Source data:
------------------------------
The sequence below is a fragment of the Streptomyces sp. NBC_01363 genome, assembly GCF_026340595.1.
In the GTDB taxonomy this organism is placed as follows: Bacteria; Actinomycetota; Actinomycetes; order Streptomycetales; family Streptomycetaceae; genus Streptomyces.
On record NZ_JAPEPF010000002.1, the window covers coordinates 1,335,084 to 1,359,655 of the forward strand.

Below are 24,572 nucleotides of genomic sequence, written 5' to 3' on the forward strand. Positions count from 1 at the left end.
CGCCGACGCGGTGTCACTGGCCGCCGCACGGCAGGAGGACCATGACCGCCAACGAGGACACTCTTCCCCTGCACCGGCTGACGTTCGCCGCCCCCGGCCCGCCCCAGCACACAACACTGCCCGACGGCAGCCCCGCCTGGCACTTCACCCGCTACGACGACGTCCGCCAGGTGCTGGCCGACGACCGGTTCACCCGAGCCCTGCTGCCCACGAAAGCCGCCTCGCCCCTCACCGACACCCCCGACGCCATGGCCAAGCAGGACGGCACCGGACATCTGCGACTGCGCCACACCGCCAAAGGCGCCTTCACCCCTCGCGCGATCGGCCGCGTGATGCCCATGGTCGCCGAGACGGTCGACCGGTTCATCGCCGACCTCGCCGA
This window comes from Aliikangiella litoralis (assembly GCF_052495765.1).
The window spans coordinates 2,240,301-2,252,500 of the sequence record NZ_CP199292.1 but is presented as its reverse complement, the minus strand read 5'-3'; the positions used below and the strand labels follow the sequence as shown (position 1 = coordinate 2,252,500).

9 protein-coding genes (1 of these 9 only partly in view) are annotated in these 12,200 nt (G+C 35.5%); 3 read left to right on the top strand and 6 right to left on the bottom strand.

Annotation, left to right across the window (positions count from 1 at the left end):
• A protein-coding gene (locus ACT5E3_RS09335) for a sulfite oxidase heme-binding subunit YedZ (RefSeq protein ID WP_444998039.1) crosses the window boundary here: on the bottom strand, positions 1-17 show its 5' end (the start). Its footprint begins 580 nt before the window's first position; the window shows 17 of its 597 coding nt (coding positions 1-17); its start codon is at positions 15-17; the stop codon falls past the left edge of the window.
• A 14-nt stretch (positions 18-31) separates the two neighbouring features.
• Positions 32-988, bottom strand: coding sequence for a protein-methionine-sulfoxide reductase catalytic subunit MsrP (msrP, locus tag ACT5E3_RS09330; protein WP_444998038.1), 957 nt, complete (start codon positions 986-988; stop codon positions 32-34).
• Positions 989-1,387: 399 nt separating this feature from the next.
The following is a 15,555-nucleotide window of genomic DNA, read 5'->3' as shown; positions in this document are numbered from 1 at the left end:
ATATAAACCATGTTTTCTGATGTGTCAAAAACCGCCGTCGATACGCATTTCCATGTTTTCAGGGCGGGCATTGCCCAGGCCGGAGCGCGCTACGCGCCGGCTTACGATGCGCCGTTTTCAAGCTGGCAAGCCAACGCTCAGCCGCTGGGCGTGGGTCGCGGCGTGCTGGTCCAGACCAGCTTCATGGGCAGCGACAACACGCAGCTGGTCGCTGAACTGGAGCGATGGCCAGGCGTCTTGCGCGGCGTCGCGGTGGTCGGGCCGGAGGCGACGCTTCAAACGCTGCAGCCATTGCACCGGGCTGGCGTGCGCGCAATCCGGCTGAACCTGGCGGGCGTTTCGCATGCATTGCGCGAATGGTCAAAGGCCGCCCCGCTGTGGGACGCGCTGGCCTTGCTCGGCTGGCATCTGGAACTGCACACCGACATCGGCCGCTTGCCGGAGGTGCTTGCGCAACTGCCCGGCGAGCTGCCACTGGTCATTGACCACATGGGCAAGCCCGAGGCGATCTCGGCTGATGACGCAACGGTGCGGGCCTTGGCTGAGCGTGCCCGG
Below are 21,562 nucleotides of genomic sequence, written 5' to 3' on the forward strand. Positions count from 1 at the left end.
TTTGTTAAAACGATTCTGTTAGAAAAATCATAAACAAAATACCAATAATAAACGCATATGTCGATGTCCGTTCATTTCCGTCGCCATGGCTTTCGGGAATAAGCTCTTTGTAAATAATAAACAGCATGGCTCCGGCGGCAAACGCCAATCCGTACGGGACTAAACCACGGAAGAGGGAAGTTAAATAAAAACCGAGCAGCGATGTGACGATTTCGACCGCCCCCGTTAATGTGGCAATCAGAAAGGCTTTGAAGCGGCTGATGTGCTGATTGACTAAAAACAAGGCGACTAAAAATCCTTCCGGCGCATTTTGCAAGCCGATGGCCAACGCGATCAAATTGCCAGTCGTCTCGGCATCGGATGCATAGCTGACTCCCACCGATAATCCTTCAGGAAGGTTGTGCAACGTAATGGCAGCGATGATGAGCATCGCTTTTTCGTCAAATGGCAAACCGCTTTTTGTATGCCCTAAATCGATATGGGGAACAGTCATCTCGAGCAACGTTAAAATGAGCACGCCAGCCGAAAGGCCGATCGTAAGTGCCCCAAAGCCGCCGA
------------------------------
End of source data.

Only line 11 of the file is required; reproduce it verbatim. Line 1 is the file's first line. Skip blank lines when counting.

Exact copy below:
• A 14-nt stretch (positions 18-31) separates the two neighbouring features.